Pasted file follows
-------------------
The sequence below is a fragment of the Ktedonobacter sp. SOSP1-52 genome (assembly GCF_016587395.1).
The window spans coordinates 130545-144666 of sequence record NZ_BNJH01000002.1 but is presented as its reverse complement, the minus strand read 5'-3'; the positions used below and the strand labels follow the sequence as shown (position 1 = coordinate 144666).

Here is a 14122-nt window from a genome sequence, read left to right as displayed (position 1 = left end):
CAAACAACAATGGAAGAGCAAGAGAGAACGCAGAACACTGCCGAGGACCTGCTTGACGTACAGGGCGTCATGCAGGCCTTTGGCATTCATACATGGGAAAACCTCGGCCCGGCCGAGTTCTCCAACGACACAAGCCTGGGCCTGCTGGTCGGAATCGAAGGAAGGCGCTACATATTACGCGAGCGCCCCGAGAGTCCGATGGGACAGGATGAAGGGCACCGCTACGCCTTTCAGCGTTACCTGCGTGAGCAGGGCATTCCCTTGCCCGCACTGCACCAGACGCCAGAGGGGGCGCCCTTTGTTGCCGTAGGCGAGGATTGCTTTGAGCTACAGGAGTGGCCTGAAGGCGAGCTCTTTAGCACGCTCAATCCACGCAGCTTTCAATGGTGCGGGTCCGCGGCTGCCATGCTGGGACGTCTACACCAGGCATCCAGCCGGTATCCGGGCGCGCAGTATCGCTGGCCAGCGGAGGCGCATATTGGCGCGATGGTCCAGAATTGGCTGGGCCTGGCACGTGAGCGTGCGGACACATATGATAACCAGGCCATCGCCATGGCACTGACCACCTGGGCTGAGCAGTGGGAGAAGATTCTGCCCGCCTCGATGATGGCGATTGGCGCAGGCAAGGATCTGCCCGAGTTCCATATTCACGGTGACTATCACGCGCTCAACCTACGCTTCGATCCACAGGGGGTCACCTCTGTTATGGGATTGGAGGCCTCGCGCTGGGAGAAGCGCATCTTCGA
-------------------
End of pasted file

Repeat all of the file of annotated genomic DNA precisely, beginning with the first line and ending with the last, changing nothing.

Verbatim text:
The sequence below is a fragment of the Ktedonobacter sp. SOSP1-52 genome (assembly GCF_016587395.1).
The window spans coordinates 130545-144666 of sequence record NZ_BNJH01000002.1 but is presented as its reverse complement, the minus strand read 5'-3'; the positions used below and the strand labels follow the sequence as shown (position 1 = coordinate 144666).

Here is a 14122-nt window from a genome sequence, read left to right as displayed (position 1 = left end):
CAAACAACAATGGAAGAGCAAGAGAGAACGCAGAACACTGCCGAGGACCTGCTTGACGTACAGGGCGTCATGCAGGCCTTTGGCATTCATACATGGGAAAACCTCGGCCCGGCCGAGTTCTCCAACGACACAAGCCTGGGCCTGCTGGTCGGAATCGAAGGAAGGCGCTACATATTACGCGAGCGCCCCGAGAGTCCGATGGGACAGGATGAAGGGCACCGCTACGCCTTTCAGCGTTACCTGCGTGAGCAGGGCATTCCCTTGCCCGCACTGCACCAGACGCCAGAGGGGGCGCCCTTTGTTGCCGTAGGCGAGGATTGCTTTGAGCTACAGGAGTGGCCTGAAGGCGAGCTCTTTAGCACGCTCAATCCACGCAGCTTTCAATGGTGCGGGTCCGCGGCTGCCATGCTGGGACGTCTACACCAGGCATCCAGCCGGTATCCGGGCGCGCAGTATCGCTGGCCAGCGGAGGCGCATATTGGCGCGATGGTCCAGAATTGGCTGGGCCTGGCACGTGAGCGTGCGGACACATATGATAACCAGGCCATCGCCATGGCACTGACCACCTGGGCTGAGCAGTGGGAGAAGATTCTGCCCGCCTCGATGATGGCGATTGGCGCAGGCAAGGATCTGCCCGAGTTCCATATTCACGGTGACTATCACGCGCTCAACCTACGCTTCGATCCACAGGGGGTCACCTCTGTTATGGGATTGGAGGCCTCGCGCTGGGAGAAGCGCATCTTCGA